5 Tips for Yugioh Beginners and Some For Veterans

You enter you’re first locals after casual playing with your friends. The pairings are posted and you sit down. You’re heart is pumping hands are sweating and he looks calm, collective and more experienced. You think to yourself, “there’s no way I can win” and that is when you have already lost.

Hello, my name is Michael and I have been around the Yu-Gi-Oh competitive gaming scene since 2008. Since then I’ve topped a regionals, made two very close SJC top 8’s (placing 15th at SJC SF and 26th place at SJC LA), and have qualified for nationals since then. But like many if not all of Yu-Gi-Oh players did not start out strong. My first locals I was dominated by Lightsworn players, I didn’t even stand a chance and the whole tourney I didn’t get one win. It was discouraging but I didn’t give up and entering tournaments.

Since then I’ve learned many and important tips for beginners and some for veterans and I would like to share them with you now.

1. Test deck frequently- Now the first tip sounds obvious. To test your deck against the meta or what you believe will be popular. Now if you’re just starting then test your deck with a few people at your locals. Make new friends and learn basics from them. Ask for tips, play frequently, and you will gradually get better and will start winning in tournaments. For more veteran players play test your deck until you have it memorized. Knowing what’s left in your deck and simple math can be the deciding factor of whether you make a certain play or not. For  example, last regionals my opponent and I were top deck decking. He is at 2000 life points and I am at 4200. He top decks a Blackwing- Shura the Blue Flame and hits me for 1800. I draw my card, a dead Soul Exchange. Now I know I’m playing against a Blackwing player so if I special summon my treeborn frog and leave It on the field his Shura will get a free monster. However, I am at only 2400 lifepoints left, if he draws any monster he will take the win. A quick scan of my graveyard shows that I haven’t used that many monarchs this game. I have a 41 card deck and I count my graveyard to show that I have 16 cards left in my deck. I only used 1 Caius the Shadow Monarch the whole game leaving 2 left in my deck along with 3 Raiza and 1 Dark Dust spirit. So I have 6 cards I can draw to win. Therefore, I have a 37% of drawing into a monarch. Now I also noticed that I haven’t used a monster reborn either. So I pitched my dead soul exchange reviving my fishborg blaster, synchro’d for Formula Synchron and drew a Raiza for game. Learning your deck and its weaknesses is key to victory.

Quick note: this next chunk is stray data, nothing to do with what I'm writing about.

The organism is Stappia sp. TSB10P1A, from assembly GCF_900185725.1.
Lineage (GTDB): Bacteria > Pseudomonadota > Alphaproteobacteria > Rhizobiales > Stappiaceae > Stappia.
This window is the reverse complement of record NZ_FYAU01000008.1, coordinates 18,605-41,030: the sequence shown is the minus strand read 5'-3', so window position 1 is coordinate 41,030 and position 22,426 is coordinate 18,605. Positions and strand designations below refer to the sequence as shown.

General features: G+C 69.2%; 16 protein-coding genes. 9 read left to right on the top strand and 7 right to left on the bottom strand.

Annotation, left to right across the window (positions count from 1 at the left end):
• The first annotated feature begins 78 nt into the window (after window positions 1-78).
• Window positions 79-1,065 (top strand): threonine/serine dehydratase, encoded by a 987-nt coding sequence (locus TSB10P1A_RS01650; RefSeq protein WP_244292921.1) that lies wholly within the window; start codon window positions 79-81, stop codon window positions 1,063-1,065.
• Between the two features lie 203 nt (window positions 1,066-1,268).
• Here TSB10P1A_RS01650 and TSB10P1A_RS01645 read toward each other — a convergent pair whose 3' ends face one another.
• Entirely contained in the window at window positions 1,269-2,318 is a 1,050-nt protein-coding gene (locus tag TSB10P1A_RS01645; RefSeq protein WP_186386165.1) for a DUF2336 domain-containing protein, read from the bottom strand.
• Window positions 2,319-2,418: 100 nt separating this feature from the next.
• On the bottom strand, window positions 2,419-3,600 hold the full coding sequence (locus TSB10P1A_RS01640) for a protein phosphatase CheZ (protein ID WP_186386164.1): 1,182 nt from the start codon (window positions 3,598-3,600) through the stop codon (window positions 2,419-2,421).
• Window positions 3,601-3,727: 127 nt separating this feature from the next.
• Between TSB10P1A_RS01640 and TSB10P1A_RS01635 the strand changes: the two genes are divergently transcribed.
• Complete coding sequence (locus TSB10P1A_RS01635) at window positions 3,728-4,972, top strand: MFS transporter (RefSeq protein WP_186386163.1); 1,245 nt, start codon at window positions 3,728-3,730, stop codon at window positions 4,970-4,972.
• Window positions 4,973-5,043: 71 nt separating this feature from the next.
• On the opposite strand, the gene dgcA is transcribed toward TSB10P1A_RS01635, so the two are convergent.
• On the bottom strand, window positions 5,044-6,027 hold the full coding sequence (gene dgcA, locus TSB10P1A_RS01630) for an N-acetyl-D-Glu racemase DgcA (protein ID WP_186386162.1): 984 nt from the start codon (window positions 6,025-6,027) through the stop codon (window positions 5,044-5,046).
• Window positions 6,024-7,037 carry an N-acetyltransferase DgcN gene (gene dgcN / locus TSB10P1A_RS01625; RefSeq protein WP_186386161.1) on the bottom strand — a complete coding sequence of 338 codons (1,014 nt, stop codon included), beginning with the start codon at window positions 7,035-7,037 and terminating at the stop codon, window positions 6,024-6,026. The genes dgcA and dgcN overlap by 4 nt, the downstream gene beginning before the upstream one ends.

2. Try other decks- Something I didn’t learn until much much later in my Yu-Gi-Oh career. Play other decks, learn them just you would do your own deck. By playing other meta decks you learn how to beat them. You learn their weaknesses, their play style, and how they adapt. Think about driving a car. Yes you can read about its specs about it online but its different from actually driving the car. Know your opponents inside and out and you’ll have an edge
on the competition.

3. Never and I mean NEVER underestimate your opponents- You sit down, your opponent sets down a structure deck paper mat, most people would be thinking “I’m playing some scrub”. Never do that, I have a friend who uses that to his advantage. Just because they’re young or appear to have nothing does not mean that they cannot beat you.

4. You will lose learn from it- As a player one must realize that there will be times where you draw really bad or your opponent draws the nuts. Accept the fact that not all decks are 100% consistent there will be bad hands. But see what in your deck isn’t working and replace it with something that would work.

5. Always keep track of your own lifepoints- Let’s be honest not everyone in the Yu-Gi-Oh committee is honest and will do whatever they can to win. If you let your opponents keep track of lifepoints then you risk the chance of them tampering them for their own gain. Have a pen and paper at your side or at least a calculator to keep track of BOTH you and your opponent’s lifepoints.

That’s about it. I hope everyone learns something and continue to grow as players. This is Mike signing out.

Michael Arimas

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